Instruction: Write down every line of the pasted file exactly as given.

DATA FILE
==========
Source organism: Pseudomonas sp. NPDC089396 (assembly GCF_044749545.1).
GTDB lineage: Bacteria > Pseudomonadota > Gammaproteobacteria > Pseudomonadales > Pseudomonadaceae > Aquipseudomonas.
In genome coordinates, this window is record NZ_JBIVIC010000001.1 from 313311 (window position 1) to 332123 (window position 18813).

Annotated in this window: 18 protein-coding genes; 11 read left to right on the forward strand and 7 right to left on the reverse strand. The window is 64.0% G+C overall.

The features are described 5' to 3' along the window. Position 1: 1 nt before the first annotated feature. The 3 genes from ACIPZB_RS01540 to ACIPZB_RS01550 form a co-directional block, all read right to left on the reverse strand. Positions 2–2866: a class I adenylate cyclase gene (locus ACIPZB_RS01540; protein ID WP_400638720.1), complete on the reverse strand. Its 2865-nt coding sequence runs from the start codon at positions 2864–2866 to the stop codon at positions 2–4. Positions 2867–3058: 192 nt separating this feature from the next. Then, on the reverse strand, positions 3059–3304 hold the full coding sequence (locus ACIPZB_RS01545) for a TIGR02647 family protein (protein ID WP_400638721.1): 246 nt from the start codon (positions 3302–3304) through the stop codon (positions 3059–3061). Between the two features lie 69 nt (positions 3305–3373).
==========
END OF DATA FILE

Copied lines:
Source organism: Pseudomonas sp. NPDC089396 (assembly GCF_044749545.1).
GTDB lineage: Bacteria > Pseudomonadota > Gammaproteobacteria > Pseudomonadales > Pseudomonadaceae > Aquipseudomonas.
In genome coordinates, this window is record NZ_JBIVIC010000001.1 from 313311 (window position 1) to 332123 (window position 18813).

Annotated in this window: 18 protein-coding genes; 11 read left to right on the forward strand and 7 right to left on the reverse strand. The window is 64.0% G+C overall.

The features are described 5' to 3' along the window. Position 1: 1 nt before the first annotated feature. The 3 genes from ACIPZB_RS01540 to ACIPZB_RS01550 form a co-directional block, all read right to left on the reverse strand. Positions 2–2866: a class I adenylate cyclase gene (locus ACIPZB_RS01540; protein ID WP_400638720.1), complete on the reverse strand. Its 2865-nt coding sequence runs from the start codon at positions 2864–2866 to the stop codon at positions 2–4. Positions 2867–3058: 192 nt separating this feature from the next. Then, on the reverse strand, positions 3059–3304 hold the full coding sequence (locus ACIPZB_RS01545) for a TIGR02647 family protein (protein ID WP_400638721.1): 246 nt from the start codon (positions 3302–3304) through the stop codon (positions 3059–3061). Between the two features lie 69 nt (positions 3305–3373).